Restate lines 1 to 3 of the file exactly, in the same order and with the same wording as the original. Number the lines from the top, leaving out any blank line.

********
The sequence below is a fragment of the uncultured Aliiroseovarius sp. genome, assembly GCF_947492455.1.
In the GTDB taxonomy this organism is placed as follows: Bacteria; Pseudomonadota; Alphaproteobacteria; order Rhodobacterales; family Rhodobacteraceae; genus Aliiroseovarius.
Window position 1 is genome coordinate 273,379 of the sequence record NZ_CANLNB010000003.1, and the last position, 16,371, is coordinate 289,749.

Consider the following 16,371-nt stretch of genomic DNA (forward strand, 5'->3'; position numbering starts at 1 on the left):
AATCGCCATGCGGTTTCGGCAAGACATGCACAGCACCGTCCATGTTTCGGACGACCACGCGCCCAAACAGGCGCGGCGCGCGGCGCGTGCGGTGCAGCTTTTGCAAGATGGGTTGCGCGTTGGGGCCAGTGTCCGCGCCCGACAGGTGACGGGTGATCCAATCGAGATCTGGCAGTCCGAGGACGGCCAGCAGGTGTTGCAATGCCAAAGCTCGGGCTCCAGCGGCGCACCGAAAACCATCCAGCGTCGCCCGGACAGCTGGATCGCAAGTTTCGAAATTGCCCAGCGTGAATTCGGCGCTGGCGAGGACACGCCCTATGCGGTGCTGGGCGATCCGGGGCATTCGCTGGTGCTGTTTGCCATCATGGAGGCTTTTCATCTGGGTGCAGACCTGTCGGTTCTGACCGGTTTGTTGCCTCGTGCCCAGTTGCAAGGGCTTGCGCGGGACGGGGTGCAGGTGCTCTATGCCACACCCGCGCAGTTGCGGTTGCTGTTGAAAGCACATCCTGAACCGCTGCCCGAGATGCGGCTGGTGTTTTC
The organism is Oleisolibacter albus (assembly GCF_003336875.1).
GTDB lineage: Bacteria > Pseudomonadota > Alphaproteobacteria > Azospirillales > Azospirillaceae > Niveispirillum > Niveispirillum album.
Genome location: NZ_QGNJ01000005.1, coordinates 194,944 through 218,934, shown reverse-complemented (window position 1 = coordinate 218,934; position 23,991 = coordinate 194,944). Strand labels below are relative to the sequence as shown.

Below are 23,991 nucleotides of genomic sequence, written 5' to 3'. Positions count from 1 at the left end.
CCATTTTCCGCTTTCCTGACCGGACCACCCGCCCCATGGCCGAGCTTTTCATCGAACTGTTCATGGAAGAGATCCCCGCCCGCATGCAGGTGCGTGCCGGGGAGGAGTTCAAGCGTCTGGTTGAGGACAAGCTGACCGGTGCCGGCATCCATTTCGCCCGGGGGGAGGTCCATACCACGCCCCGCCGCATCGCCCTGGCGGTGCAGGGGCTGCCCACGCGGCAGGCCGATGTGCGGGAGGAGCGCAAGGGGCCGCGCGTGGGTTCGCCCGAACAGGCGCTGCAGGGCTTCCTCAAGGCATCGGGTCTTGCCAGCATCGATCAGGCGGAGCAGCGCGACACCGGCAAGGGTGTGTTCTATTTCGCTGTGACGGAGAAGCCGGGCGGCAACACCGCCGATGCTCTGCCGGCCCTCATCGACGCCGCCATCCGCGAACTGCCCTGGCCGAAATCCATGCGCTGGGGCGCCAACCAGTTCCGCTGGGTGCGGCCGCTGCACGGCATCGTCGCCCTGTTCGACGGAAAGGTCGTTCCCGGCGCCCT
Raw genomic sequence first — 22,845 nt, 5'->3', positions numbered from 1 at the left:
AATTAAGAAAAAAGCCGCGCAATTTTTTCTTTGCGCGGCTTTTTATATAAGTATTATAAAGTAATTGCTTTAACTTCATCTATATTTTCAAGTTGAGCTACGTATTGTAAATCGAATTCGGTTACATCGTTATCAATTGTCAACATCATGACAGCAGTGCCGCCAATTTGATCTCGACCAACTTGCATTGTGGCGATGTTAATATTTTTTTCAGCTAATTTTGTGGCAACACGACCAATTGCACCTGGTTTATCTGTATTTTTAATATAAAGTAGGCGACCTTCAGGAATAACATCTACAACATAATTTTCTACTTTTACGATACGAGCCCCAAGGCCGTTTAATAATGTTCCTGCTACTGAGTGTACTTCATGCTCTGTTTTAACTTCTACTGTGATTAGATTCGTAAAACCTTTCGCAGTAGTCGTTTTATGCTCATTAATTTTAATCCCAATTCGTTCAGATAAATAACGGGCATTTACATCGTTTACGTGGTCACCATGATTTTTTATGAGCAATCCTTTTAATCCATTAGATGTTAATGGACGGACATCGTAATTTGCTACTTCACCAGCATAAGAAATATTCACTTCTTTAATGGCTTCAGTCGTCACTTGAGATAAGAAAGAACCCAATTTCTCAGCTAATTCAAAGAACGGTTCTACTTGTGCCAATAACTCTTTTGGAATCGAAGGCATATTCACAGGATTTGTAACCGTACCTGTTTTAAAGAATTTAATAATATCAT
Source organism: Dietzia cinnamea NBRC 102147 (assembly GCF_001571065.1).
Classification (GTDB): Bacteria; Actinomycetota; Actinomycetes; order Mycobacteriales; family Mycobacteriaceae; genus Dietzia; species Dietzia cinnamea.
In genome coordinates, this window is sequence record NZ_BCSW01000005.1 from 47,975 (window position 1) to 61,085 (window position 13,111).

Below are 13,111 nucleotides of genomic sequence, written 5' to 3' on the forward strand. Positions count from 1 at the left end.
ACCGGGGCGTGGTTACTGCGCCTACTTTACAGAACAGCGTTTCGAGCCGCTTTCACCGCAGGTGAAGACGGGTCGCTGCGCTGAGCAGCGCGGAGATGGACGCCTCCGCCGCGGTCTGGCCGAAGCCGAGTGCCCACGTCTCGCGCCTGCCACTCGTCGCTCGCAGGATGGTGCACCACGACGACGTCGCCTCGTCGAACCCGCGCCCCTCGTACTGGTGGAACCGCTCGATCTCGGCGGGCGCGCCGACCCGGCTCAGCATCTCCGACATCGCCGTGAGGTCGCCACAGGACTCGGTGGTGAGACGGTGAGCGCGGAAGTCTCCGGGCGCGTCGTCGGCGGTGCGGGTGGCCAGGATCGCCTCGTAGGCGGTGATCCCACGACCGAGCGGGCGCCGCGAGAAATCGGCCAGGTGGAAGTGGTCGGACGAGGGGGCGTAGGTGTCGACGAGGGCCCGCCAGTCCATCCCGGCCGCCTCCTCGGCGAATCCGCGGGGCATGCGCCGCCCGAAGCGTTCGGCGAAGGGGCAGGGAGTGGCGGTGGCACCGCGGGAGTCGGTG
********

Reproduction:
The sequence below is a fragment of the uncultured Aliiroseovarius sp. genome, assembly GCF_947492455.1.
In the GTDB taxonomy this organism is placed as follows: Bacteria; Pseudomonadota; Alphaproteobacteria; order Rhodobacterales; family Rhodobacteraceae; genus Aliiroseovarius.
Window position 1 is genome coordinate 273,379 of the sequence record NZ_CANLNB010000003.1, and the last position, 16,371, is coordinate 289,749.